• Young chum eat insects when they’re migrating downriver and also eat marine invertebrates when they move into estuaries and marine environments. The adults eat fish, mollusks, copepods, tunicates, and squid. As for what eats chum salmon, their predators include fish, birds, sharks, seals, sea lions, and orca.
  • When chum salmon are fished commercially, the fishing gear used doesn’t often have contact with the ocean floor. This means that it doesn’t have much impact on the marine environment, unlike some fishing practices. Almost 116 million pounds of chum salmon were caught by commercial operations in 2019, but there’s still plenty left for recreational anglers.

Top Chum Salmon Fishing Lures & Tips

When fishing for chum salmon on the West Coast, you can only keep a certain number of fish per trip. This is to help ensure fishing is sustainable. The numbers you’re allowed to keep depend on the region. Alternatively, you could catch and release your chum salmon, especially if you’re not someone who is particularly fond of the taste.

You might choose to fish for chum salmon in rivers or in the ocean. If you decide to fish in rivers, you’ll find that the salmon are very aggressive once they arrive. There are lots of places to target them, usually miles up the river until it’s time for them to start nesting and spawning. Some of the options you could try for river fishing for chum salmon include using a bobber and jig, twitching jigs, pulling plugs, drift fishing, or fly fishing. The standard methods used for fishing salmon are good choices for fishing for chum salmon in rivers. Spinners and spoons make good lures, and the fish are often attracted to green, purple, or chartreuse colors. Fly fishing can be a fun way to successfully fish for chum salmon in the right conditions.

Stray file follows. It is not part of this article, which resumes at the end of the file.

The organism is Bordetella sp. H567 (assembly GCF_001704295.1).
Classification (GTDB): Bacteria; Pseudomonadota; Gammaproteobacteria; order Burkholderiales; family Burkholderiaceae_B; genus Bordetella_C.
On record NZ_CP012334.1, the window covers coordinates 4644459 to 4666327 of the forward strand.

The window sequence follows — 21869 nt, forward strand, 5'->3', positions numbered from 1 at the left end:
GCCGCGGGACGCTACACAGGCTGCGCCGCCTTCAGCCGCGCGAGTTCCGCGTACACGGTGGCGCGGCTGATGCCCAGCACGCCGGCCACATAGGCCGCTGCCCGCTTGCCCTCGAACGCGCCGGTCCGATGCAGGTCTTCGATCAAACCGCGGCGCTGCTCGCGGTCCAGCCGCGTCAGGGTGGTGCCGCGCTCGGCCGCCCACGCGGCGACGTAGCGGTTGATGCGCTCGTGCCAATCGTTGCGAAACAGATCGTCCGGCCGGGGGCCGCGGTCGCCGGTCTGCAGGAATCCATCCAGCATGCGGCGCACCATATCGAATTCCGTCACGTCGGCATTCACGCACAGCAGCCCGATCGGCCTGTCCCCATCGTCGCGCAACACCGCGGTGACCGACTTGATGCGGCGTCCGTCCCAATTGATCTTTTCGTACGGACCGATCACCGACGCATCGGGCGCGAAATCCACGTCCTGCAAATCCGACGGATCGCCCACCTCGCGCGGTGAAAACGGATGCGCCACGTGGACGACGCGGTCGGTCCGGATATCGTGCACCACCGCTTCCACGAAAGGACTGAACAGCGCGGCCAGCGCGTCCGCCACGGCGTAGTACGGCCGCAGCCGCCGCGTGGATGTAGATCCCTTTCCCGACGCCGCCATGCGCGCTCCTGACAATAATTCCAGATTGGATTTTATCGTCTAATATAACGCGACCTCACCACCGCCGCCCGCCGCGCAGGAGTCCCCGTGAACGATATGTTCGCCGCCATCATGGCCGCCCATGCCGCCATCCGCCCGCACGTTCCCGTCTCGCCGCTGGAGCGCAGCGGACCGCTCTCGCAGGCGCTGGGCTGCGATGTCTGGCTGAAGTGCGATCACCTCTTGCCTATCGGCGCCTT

Of course, fishing for saltwater chum salmon is also an option for catching chum salmon if you would rather be out in coastal and open waters. Trolling is a common method, with spinners, spoons, and plug-cut herrings good choices for attracting the fish. Chums will go for a range of different lures and aren’t particularly picky. If you’re finding it hard to catch anything, try changing the color of your lure. Other methods for saltwater chum salmon include mooching and shore fishing, both of which can be productive ways to make a good catch.